The word that was used for a female king developed into Modern Gaelic banrigh 'female king' that the dictionary will tell you means 'queen'.
a Judeo-Christian lens
It is so easy to forget, when so much of what we have been brought up with as 'normal in a civilized society' is simply 'normal in the Judeo-Christian society that became the standard in Europe and was then spread around the wolrd'.
There is clear evidence if you read Old Irish, Middle Welsh or Old Norse, as well as Greek or Roman mythology, of males and females treating each other as equals, but it is easy to miss as it is not 'in your face'. Nowhere does it say 'men and women are equal'. It's just that there are stories that you would not get it in the Bible. I cannot think of any story that has men and women as equals, after day six of the world. Women are usually temptresses, chattels, in the background, etc. Things start off well - on day six of the world the Bible says
27 And God created man in His own image, in the image of God created He him; male and female created He them.
But as explained here the word adam, translated as man, is clearly an ungendered term. But you only have to wait till chapter two to find a second version of events. The same word, adam, is now male, and a woman is create from him and for him as a helper. She then tricks him leading to the fall of man, and things do not get better in the rest of the book.
The Fall of Man - Eve tempting Adam with an apple (Details of picture)
I would always say mo nighean. They seem to put random words together on this course to practise a certain piece of grammar without thinking if it is the correct structure for the given vocabulary. The standard teaching is that you use mo for 'inalienable' things. But what does that mean? My rule of thumb is that is anything where a scientist could determine if it is yours - blood relations, for example, but not your wife/husband/boyfriend/girlfriend which is determined by social convention and the law. I'm not saying people stick to these rules as obviously natural speech does not involve scientific tests and there will always be variation, but I think a daughter would be about the most likely to be mo.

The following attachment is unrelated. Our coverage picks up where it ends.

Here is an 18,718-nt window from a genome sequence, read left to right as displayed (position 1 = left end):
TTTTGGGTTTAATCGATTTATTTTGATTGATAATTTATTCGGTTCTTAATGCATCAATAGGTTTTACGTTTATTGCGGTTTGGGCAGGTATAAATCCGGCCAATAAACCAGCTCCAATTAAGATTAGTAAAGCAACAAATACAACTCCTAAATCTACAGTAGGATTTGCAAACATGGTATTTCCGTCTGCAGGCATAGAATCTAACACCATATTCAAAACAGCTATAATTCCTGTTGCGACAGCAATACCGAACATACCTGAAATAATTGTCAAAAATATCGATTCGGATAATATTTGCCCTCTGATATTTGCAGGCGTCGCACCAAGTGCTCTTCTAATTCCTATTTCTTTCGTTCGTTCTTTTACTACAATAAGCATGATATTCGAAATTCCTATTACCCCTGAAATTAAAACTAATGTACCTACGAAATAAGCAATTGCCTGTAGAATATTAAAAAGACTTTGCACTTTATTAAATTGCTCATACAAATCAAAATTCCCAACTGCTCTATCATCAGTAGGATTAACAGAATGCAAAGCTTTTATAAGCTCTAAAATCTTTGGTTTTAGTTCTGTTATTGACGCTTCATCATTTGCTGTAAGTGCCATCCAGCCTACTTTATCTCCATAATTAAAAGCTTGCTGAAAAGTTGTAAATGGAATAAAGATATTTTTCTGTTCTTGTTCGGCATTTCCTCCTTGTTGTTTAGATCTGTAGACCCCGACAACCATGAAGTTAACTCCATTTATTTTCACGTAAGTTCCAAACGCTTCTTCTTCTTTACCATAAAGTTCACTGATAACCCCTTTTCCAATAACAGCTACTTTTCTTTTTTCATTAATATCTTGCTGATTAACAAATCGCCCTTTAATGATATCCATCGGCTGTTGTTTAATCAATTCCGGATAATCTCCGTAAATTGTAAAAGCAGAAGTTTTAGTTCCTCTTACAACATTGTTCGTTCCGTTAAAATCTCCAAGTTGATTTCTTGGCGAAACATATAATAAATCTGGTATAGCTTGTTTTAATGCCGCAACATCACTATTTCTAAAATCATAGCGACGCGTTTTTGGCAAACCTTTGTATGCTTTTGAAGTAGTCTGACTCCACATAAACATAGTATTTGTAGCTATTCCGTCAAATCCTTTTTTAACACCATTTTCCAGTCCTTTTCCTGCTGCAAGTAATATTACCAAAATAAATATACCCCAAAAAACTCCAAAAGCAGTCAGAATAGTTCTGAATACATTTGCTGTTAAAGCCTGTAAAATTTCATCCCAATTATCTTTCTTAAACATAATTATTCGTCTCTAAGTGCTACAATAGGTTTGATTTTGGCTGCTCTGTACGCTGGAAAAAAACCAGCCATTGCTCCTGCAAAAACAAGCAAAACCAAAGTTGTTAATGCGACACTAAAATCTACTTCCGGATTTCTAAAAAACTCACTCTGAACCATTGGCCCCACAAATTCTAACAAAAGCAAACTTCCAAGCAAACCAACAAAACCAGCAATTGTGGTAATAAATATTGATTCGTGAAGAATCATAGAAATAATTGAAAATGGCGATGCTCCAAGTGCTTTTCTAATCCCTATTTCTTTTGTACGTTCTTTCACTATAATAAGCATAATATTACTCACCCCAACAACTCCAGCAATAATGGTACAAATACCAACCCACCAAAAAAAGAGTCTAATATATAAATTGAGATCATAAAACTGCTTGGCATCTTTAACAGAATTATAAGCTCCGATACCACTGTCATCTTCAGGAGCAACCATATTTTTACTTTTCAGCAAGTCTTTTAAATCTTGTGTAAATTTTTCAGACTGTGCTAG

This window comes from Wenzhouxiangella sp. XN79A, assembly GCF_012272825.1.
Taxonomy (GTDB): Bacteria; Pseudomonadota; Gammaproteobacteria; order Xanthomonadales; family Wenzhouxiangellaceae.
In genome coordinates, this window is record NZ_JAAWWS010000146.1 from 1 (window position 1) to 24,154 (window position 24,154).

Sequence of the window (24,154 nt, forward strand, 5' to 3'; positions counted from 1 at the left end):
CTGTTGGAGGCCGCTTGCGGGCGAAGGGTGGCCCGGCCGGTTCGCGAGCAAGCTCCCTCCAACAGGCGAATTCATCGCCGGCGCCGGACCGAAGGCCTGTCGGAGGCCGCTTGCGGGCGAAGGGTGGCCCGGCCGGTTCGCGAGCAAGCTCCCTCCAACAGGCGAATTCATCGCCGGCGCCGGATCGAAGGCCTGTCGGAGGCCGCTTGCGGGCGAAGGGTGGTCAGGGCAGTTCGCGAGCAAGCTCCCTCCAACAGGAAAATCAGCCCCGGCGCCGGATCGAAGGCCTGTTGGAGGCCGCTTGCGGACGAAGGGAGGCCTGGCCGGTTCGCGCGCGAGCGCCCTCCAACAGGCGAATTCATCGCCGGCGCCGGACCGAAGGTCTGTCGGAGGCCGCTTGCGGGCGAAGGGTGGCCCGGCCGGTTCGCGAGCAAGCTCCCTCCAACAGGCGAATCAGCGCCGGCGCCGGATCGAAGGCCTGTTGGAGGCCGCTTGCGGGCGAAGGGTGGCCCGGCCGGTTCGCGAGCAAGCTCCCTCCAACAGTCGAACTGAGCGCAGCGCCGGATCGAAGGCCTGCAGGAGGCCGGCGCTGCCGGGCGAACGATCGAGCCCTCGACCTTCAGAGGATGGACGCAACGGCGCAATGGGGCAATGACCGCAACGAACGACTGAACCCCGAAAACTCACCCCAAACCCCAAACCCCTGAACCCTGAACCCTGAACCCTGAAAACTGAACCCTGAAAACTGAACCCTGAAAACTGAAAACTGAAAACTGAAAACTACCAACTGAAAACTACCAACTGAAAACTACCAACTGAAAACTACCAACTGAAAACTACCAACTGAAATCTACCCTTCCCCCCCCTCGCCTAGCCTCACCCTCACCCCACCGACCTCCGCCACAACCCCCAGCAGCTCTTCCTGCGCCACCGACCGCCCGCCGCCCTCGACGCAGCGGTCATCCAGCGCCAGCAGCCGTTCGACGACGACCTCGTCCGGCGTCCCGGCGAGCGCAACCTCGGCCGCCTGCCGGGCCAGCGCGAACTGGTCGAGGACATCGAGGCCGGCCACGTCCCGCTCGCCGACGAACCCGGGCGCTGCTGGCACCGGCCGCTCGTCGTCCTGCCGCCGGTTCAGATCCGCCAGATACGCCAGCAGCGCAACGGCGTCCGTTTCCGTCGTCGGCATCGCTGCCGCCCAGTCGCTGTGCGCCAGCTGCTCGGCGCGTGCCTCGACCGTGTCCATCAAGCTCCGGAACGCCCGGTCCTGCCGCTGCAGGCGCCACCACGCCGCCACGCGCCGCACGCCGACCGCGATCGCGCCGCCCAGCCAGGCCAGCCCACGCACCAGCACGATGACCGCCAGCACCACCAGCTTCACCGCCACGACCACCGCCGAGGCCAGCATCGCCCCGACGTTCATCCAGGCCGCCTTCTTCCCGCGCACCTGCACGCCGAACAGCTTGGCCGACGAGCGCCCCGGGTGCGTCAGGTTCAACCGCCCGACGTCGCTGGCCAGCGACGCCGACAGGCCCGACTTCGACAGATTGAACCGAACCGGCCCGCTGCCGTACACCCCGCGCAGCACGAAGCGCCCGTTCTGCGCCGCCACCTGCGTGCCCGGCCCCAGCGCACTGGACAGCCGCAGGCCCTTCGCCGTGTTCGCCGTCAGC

But there is a big problem. Notice that I said 'daughter' not nighean. Nighean can also mean 'girl' or 'girlfriend'. Then I would accept either. Add this to the fact that I would not brag about my daughter being 'terribly nice' and I think it is a valid sentence, but only if you don't translate nighean as 'daughter'.
I've got a question about adjectives and adverbs.
So far, we've been shown that to make an explicit adverb from an adjective, we say gu before it e.g. math good -> gu math well.
But here we have two adjectives together, with the first (uabhasach) modifying the second (snog). What we don't have is *gu uabhasach snog
Is it the case that as in German you just use the adjective as the adverb in such cases unless an explicit adverb form already exists?
On this occasion it is like German but normally you use gu to make an adverb. But Gaelic does not like unwieldy expressions and in particular it will not use gu if there is another adverb, or some other small word, in front of the adjective. So gu snog 'nicely' but glè shnog 'very nicely' and cho snog 'as nicely'. There is no rule to say you can leave the gu out here but you do. I guess that gu uabhasach snog would be just too unwieldy.
I've known people who speak like that and they are native. So yes - some natives speak like that.
But it is a literal translation that teaches you what uabhasach and snog mean, and that is more important as far as I am concerned.
But as I said above, I can't imagine anyone saying this about their own daughter.
PhilipWhitaker has answered in terms of the literal translation, but we need to look at why you cannot say 'I have' in this sentence when translating into natural English, since you are right that 'I have' is sometimes the best translation.
Firstly, 'I have' in generally only used when there is nothing after the agam. The 'terribly nice just doesn't fit into that sentence. The other problem is that this says an nighean, 'the daughter. This is definite. You have said a daughter. You will find your sentence does not work so well if you try to put the in instead of a.